After the short, but risky rock edge, it was uphill for almost a kilometer. We met another guard enroute and he carried our provision. He was fast and disappeared from sight while we sedentary workers huffed and puffed. The trek uphill was quite exhausting, but once he got on top the view was simply awesome. Down below we could see the white waters of river Kunthi, surrounded by green mountains. High above, we could see the watch tower. And ahead of us we could see more of the steep incline leading into thick jungle.

Snail in the forest

Although I haven’t made any mention of it, we had leeches on us all along the trek. They would jump on to our leech socks and wriggle into the damp corners of our floaters. While stopping to catch our breath we would open our floaters to find a bunch of these slimy creatures trying their best to suck through the leech socks. Although Sadanand was wearing leech socks, the other two guys weren’t (and they didn’t seem to care). They had their legs exposed, so any time they spotted a leech clinging, they’d remove it by pouring a little gutkha, or by hand.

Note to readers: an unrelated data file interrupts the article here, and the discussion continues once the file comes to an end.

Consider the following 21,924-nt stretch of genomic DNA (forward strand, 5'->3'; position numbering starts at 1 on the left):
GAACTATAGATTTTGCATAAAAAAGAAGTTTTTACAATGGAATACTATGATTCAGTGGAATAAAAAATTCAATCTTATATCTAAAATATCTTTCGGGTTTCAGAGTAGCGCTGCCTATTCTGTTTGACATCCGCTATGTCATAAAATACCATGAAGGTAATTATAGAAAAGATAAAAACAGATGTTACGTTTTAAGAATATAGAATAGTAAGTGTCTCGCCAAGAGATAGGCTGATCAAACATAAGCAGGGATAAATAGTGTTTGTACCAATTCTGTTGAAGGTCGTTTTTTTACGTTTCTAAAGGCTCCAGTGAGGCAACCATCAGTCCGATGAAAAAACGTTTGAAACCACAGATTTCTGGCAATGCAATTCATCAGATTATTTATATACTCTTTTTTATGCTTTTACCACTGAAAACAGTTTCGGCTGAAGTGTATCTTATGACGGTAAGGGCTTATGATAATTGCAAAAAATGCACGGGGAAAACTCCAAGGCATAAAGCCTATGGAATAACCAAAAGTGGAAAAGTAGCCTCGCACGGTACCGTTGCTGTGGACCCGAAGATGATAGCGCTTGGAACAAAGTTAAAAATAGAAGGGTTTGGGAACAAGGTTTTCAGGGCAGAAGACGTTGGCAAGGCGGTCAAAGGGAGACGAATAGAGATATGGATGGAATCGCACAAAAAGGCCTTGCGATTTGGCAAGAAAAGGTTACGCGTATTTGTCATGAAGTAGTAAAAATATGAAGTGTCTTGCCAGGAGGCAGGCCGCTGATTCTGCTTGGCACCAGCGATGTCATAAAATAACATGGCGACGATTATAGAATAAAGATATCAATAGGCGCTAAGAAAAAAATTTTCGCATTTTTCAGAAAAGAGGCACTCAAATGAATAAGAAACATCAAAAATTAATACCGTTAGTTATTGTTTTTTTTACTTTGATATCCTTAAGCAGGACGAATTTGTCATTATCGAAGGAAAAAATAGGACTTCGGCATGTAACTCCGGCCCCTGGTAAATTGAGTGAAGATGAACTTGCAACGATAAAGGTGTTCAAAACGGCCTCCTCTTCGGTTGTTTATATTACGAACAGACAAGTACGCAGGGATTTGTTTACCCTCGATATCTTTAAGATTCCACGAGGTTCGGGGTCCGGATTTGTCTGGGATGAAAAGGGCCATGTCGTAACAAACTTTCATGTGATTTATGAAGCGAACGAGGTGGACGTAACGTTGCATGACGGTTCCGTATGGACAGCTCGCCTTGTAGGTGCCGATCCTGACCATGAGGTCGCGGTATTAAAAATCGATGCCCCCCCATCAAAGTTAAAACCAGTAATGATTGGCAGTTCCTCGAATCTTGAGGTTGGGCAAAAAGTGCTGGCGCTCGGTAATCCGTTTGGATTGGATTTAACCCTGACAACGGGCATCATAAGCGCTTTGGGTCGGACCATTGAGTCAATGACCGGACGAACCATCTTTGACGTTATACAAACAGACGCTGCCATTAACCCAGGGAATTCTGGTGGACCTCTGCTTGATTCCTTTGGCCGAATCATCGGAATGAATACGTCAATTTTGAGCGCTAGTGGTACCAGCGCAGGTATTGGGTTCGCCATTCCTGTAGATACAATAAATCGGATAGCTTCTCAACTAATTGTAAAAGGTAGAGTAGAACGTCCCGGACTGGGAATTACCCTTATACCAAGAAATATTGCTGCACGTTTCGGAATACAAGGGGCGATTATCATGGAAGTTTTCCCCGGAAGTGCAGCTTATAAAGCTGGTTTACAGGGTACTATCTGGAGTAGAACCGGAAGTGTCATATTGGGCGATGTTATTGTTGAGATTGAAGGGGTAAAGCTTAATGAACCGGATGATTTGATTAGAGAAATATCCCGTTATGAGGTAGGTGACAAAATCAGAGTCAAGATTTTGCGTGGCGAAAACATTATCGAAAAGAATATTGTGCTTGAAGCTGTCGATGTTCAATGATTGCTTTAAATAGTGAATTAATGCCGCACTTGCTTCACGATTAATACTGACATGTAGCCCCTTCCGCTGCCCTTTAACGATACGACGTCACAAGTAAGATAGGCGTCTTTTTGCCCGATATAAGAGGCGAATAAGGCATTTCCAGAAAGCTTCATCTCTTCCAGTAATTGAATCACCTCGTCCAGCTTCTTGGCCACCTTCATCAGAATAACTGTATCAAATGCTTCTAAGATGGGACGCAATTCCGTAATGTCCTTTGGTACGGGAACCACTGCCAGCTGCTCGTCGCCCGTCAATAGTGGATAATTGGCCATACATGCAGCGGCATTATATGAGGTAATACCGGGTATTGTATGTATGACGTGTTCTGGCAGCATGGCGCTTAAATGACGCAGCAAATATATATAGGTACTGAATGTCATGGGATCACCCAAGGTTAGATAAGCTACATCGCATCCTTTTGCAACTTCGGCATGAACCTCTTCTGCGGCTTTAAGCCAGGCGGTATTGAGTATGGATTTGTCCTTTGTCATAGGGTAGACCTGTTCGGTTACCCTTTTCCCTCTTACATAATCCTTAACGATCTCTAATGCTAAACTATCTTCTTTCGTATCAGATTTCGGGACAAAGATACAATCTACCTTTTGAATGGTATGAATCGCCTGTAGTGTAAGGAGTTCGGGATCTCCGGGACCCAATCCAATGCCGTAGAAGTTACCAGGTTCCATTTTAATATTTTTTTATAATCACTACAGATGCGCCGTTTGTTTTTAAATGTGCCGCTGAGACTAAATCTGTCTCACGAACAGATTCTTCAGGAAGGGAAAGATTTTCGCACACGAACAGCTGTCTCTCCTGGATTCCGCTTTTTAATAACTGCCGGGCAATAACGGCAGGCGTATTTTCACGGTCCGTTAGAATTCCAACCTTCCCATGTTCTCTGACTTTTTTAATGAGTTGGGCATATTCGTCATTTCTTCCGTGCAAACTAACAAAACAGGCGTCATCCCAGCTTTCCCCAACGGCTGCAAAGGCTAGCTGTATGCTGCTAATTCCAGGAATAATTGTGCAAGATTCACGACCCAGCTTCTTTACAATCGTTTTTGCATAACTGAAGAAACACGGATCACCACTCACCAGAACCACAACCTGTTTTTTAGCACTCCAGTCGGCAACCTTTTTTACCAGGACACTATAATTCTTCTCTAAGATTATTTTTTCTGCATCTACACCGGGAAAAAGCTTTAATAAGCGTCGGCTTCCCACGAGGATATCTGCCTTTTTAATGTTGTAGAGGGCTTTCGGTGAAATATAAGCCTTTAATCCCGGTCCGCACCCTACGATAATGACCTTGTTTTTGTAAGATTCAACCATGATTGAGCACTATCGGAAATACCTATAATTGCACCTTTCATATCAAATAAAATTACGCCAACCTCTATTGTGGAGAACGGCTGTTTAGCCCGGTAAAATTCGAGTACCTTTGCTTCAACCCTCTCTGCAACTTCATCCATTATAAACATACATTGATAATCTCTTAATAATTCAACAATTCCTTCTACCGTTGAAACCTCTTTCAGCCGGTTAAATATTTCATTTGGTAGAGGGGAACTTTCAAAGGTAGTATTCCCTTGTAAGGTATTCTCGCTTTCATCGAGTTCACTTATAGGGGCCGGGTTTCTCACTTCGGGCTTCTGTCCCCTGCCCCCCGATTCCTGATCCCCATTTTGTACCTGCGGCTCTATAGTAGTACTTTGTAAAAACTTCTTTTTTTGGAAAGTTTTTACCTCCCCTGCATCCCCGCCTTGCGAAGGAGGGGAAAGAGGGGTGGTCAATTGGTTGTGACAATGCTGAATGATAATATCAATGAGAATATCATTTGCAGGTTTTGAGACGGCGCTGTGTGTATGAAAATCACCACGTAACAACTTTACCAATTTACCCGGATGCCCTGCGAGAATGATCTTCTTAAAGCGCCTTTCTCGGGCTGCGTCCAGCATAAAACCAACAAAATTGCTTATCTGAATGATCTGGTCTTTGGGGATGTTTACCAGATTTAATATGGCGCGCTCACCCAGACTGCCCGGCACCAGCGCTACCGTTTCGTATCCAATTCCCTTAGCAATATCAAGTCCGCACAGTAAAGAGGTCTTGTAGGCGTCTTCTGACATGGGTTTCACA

After scaling the steep incline, we headed into thick jungle. This section of the trek was relatively easy, and we got to see lots of interesting sights on the way. Elephant dung was spotted at regular intervals, while mushroom made interesting patterns on fallen tree trunks. We saw snails, frogs, butterflies and other jungle life. We crossed small streams and water falls, stopping at places to shoot or take rest.

We crossed one small stretch of open grassland which was fresh and welcoming after the dampness of thick jungle. The Poochapara peak was a constant companion, getting closer as we gained altitude and covered the distance. At one place we could also see the Poochapara Officers’ Quarters, with its radio tower making the place look like a military station.

After about 2 km of relatively easy hiking, it was up hill once again. We took this stretch easy, moving very slowly. Unlike the earlier steep climb, this one was damp and under the canopy of trees, and we couldn’t sit anywhere because of leeches. Nevertheless, both Sadanand and the Range Officer ensured each one of us made it, moving at our pace and encouraging us. Of course, they shared their in depth knowledge and answered many of questions best to their ability (language problem being the main hindrance).